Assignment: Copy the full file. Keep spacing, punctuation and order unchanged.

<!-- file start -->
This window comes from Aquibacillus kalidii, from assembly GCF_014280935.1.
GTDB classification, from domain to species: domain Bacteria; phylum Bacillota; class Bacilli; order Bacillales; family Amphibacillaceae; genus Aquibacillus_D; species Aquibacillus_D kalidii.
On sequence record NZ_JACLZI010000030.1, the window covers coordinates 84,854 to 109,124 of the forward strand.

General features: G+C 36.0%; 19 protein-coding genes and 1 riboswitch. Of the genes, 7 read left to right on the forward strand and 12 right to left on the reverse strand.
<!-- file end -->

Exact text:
This window comes from Aquibacillus kalidii, from assembly GCF_014280935.1.
GTDB classification, from domain to species: domain Bacteria; phylum Bacillota; class Bacilli; order Bacillales; family Amphibacillaceae; genus Aquibacillus_D; species Aquibacillus_D kalidii.
On sequence record NZ_JACLZI010000030.1, the window covers coordinates 84,854 to 109,124 of the forward strand.

General features: G+C 36.0%; 19 protein-coding genes and 1 riboswitch. Of the genes, 7 read left to right on the forward strand and 12 right to left on the reverse strand.